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Kat Watt "katprocrastinate" (London)

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First Love (Bonus Edition)
First Love (Bonus Edition)

1 of 1 people found the following review helpful
4.0 out of 5 stars Emmy's honest and thought-provoking lyrics work overall with her catchy tunes, 19 Feb 2010
I stumbled across Emmy the Great's (or Emma-Lee Moss) "First Love" after listening to Leonard Cohen's "Hallelujah" on youtube - some clever fan had grouped them together on a playlist. I was immediately struck by Emmy herself; her personality seemed plain and honest as did her song writing. The use of instruments on the track and later the lyrics and the story behind it also lived up to these first impressions. Tracks like "24", "Edward Is Deadward", "Bad Things Coming, We Are Safe" and "Two Steps Forward" were painful and accurate accounts of emotion and attachement and "We Almost Had a Baby", "MIA", "City Song" and "Canopies and Drapes" also confirmed by attachment to Emmy's lyrical content of religious doubt, relationship dynamic and childhood memory with a splattering of played down drama. "The Easter Parade" was the last song to really grab my attachement, gradually growing on me as the track wound up to a grabbing conclusion. The other tracks continue in the general mood of catchy guitar based melodies and Moss's sometimes bluntly honest and succinct lyrics. An album most certainly worth a listen, especially for fans of a similiar genre or associated acts; if a bit heavy on the content considering Emmy's style.


Alas I Cannot Swim [Explicit]
Alas I Cannot Swim [Explicit]
Price: £4.99

3 of 3 people found the following review helpful
5.0 out of 5 stars Marling stands out from other female singer-songwriter, gripping and haunting, 19 Feb 2010
I became aware of Laura Marling after Noah and the Whale sprang onto the scene with that darn catchy summer jingle of 2008. I was already a great fan of Emmy the Great (Marling was Lee's replacement after she left Noah and the Whale) and decided to check out a few tracks from her London Town EP. I was mildly impressed with London Town, but pretty much let her slip from my music radar. Then she burst onto the scene with Alas I Cannot Swim and after hearing the album several times at a friend's house I bought it for myself. I fell in love with the vivid lyrics of tracks like "Ghosts", "My Manic and I" and "Night Terror". I must admit, a shiver went up my spine after listening to the third. Other tracks like "You're No God" and "Cross Your Fingers" with the departure from the gripping sound of Marling's voice and guitar alone was welcomed and gradually grew on me and I even harbour a particular liking for the interlude: "Crawled Out of the Sea" which for me climax as a carcophony of glorious musical sound. The title track itself was a surprising hidden gem after the chilling lyrics but emptyish sound of "Your Only Doll (Dora)". Overall, Marling delivers and improves upon the first inklings of potential talent displayed in her debut EP. I highly anticipate her sophomore album: "I Speak Because I Can" and think she can only go from strength to strength after such an honest and likeable debut album.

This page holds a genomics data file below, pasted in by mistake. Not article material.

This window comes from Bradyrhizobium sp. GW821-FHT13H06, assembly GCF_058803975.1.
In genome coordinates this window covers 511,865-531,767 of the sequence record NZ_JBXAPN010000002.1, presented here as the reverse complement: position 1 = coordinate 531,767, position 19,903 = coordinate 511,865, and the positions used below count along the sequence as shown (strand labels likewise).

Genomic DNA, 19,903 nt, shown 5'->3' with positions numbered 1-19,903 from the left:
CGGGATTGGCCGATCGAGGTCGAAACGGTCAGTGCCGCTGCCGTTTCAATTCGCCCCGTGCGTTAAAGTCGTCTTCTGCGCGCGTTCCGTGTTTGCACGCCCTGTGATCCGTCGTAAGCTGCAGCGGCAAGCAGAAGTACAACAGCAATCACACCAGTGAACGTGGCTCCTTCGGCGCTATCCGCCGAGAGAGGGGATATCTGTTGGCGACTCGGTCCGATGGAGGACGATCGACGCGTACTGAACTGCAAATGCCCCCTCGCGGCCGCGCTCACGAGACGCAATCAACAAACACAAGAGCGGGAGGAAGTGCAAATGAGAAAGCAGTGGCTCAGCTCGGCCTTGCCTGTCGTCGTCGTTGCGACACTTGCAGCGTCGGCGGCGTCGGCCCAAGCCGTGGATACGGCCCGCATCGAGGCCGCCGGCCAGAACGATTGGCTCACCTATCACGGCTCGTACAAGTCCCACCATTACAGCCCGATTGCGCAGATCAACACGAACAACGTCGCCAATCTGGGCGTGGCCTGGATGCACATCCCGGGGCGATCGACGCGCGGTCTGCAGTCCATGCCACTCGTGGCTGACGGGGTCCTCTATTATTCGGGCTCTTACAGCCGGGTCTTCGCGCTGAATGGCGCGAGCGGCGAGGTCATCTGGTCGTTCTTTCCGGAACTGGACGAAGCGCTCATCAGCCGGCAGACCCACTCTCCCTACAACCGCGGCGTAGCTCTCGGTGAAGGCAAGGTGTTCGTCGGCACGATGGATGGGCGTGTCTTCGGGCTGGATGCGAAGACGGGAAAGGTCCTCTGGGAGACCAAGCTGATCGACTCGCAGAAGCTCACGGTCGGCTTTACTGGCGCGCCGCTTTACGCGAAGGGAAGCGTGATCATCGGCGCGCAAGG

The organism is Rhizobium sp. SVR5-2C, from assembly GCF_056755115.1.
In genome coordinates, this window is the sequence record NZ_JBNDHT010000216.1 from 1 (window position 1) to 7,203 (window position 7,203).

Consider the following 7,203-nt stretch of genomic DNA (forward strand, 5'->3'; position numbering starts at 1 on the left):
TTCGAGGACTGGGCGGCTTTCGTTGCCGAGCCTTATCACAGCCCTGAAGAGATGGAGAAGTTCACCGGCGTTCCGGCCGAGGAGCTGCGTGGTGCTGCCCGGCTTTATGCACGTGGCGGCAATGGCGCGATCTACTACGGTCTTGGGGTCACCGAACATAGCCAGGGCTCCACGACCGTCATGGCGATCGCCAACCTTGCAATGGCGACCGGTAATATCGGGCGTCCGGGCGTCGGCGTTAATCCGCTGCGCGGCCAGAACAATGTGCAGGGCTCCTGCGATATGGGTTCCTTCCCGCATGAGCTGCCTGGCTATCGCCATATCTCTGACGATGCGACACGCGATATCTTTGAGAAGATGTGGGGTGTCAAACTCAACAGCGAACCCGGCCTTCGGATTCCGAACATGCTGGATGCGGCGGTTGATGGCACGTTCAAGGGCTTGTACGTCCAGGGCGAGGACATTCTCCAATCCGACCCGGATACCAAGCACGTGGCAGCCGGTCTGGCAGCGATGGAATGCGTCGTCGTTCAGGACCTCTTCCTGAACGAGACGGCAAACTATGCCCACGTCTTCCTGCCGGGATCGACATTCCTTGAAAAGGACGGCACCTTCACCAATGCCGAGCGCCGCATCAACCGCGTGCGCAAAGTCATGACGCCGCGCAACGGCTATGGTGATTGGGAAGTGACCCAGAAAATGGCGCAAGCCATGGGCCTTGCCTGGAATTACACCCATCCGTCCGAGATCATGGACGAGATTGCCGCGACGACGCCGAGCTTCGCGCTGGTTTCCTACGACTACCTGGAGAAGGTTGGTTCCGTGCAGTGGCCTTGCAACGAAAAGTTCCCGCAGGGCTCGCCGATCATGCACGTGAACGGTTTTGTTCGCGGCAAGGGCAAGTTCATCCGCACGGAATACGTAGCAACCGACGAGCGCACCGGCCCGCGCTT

Volume One
Volume One
Price: £5.99

0 of 2 people found the following review helpful
4.0 out of 5 stars Deschannel's boppish likeability and Ward's musical earthiness are a great combo, 19 Feb 2010
This review is from: Volume One (MP3 Download)
I heard that Zooey Deschannel was collaborating with M Ward via my friend - an avid Deschannel fan - after we saw "500 Days of Summer". I loved the soundtrack to the film and after learning some of She & Him's tracks had been sampled on the motion picture, I decided to check them out. I love Deschannel's vocals - they are very likeable, as is her whole personality, very sweet and early '60s with pure and happily bopping along tunes. M Ward seems to ground the whole mood with his reliable skill and input that make the songs meaningful. The slower songs like "Swing Low, Sweet Chariot" and "You Really Got a Hold On Me" made a welcomed change from this steady bopping pace, and I think they got the balance between slow melancholic ballads and merry tunes right. Particular tracks that stood out for me were: "Sentimental Heart", "Why Do You Let Me Stay Here?" and "I Was Made For You".


Drunken Trees EP
Drunken Trees EP

8 of 9 people found the following review helpful
5.0 out of 5 stars A refreshing beautiful old world type of sound from young talents, 19 Feb 2010
This review is from: Drunken Trees EP (MP3 Download)
I came across First Aid Kit from a recommendation in a newspaper - which is a very unusual way of finding new music, especially for me. However, I like the short bio I read and decided to check out their myspace. I was not disappointed. Their music was poignant, haunting and varied maintaining a distinct and pleasing sound. I knew immediately after listening to all the tracks there that I had to download something of theirs. I thought this was the perfect place and start and their debut EP hasn't disappointed. They seem very charming people, with gripping songs and a rare old type of sound that isn't hear much these days - especially by young musicians. I can't wait and look forward to hearing more from them.


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